After all, cursing men can happen inadvertently, especially when they are throwing punches at you. But cursing God is not something one does by accident. This was no mere slip of the tongue that might be easily overlooked. It surely reflected the young half-Egyptian’s true feelings about the God who was feeding and caring for him daily and whose personal presence was evident in the service of the tabernacle right in the midst of the camp where he lived. So the Israelite woman’s son was put in custody while the matter was referred to Moses to see what God would say. There may have been the thought that for a half-Egyptian, such a thing might be excusable.

But this was not the case. God reveals to Moses that where blasphemy is concerned, “the sojourner as well as the native shall be put to death”. The law of God was to be applied even-handedly. After all, nobody was forcing this young man to keep company with Israel. He had chosen to leave his homeland with his mother, and his choice meant the same rules applied to him as to everyone else in the Israelite camp. Accordingly, he was taken outside the camp, the witnesses who heard him curse God laid their hands on his head to confirm their testimony, and he was stoned by the people just as God had commanded.

Another ‘First’

I pointed out in last week’s post on Nadab and Abihu that the first violation after God introduces something new to human society tends to result in the strictest possible disciplinary response, and listed at least six examples. Here is yet another. God’s name is holy, and reverence for God is the beginning of wisdom. A society that is not built on a foundation of reverence for God cannot and will not last. It does not deserve to.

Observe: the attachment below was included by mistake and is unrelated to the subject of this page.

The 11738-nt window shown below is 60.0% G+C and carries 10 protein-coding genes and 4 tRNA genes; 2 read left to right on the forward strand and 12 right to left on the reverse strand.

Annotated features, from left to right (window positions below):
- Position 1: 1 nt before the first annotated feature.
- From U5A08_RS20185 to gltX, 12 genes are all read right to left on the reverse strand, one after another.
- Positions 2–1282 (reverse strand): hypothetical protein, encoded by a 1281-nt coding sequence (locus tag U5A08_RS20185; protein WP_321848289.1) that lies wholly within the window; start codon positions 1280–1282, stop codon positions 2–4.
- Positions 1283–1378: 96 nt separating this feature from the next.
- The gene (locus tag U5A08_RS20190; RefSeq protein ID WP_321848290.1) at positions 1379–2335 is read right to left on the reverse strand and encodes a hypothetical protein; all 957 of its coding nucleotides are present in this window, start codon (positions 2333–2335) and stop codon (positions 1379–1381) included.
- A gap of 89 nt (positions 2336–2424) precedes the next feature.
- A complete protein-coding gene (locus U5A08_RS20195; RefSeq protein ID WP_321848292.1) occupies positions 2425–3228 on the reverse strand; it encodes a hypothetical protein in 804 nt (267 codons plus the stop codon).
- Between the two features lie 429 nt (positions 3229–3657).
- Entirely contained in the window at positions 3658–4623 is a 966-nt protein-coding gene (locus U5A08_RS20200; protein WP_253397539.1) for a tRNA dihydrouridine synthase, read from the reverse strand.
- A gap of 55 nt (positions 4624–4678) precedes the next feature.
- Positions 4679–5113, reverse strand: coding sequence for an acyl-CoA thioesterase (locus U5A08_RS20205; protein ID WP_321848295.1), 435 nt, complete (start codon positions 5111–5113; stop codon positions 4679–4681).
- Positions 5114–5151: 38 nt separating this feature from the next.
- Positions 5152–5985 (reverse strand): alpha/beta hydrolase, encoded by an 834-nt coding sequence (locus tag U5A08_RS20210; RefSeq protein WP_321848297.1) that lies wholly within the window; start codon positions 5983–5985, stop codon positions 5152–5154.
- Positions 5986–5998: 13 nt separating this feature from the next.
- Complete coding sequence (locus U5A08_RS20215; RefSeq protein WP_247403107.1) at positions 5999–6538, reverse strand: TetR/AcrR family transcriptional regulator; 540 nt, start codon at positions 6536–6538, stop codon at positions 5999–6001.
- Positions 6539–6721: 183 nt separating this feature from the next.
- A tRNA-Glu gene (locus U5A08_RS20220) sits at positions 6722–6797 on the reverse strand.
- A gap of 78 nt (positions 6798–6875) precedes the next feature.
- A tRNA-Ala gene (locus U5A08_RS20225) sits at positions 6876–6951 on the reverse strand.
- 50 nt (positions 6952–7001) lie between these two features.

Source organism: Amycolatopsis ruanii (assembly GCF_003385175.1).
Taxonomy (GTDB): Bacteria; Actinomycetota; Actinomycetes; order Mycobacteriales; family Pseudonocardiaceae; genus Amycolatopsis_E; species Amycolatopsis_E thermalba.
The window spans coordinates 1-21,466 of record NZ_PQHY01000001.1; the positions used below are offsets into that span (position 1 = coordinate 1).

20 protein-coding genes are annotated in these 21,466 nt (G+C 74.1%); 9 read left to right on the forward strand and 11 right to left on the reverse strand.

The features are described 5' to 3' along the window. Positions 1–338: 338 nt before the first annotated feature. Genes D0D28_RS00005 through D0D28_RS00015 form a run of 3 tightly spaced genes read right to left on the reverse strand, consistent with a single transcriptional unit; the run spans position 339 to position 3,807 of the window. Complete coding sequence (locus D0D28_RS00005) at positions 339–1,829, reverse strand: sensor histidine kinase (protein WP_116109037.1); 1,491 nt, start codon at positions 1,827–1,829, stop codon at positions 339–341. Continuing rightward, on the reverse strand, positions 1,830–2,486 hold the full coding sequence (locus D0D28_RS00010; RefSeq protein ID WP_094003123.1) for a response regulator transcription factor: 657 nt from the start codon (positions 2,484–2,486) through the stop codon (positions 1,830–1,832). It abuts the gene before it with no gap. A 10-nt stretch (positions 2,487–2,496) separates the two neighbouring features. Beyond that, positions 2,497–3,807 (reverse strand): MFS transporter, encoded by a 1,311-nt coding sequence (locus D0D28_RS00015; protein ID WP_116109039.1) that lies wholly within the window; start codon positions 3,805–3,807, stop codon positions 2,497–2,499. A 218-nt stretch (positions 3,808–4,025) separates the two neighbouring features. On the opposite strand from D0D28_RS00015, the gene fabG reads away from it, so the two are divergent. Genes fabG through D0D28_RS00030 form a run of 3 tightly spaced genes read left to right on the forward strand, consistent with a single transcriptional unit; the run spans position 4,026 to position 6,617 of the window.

If the penalty prescribed in this case seems unusually harsh to us, it must be remembered that the purpose of God’s law is not to inflict punishment but rather to avoid inflicting punishment. The law was given in love. But laws that are not enforced are not obeyed. A law without teeth encourages all manner of evil. To function as intended, the penalties for violation of the law must be real and they must be consistently enforced. This is especially true of a first violation. It establishes a precedent and actualizes what would otherwise remain purely theoretical.

And it would seem this incident may have provided the necessary incentive to obedience. The only documented case of execution for blasphemy I can find in the Old Testament after this was a miscarriage of justice secured by the false testimony of a foreigner. That doesn’t mean it didn’t happen from time to time, but it’s safe to say it probably didn’t happen a lot.

And that was Israel. No country in the world today is attempting to operate as theocracy on the basis of the Law of Moses, and none has been authorized to do so. In any case, Jesus made it plain that, with a solitary exception that is impossible to duplicate today, all manner of blasphemies will be forgiven men when we repent. And if God forgives the foolish words of men who revile him, secular governments have no business criminalizing them. The idea of a legal penalty for blasphemy is foreign to the spirit of the New Testament.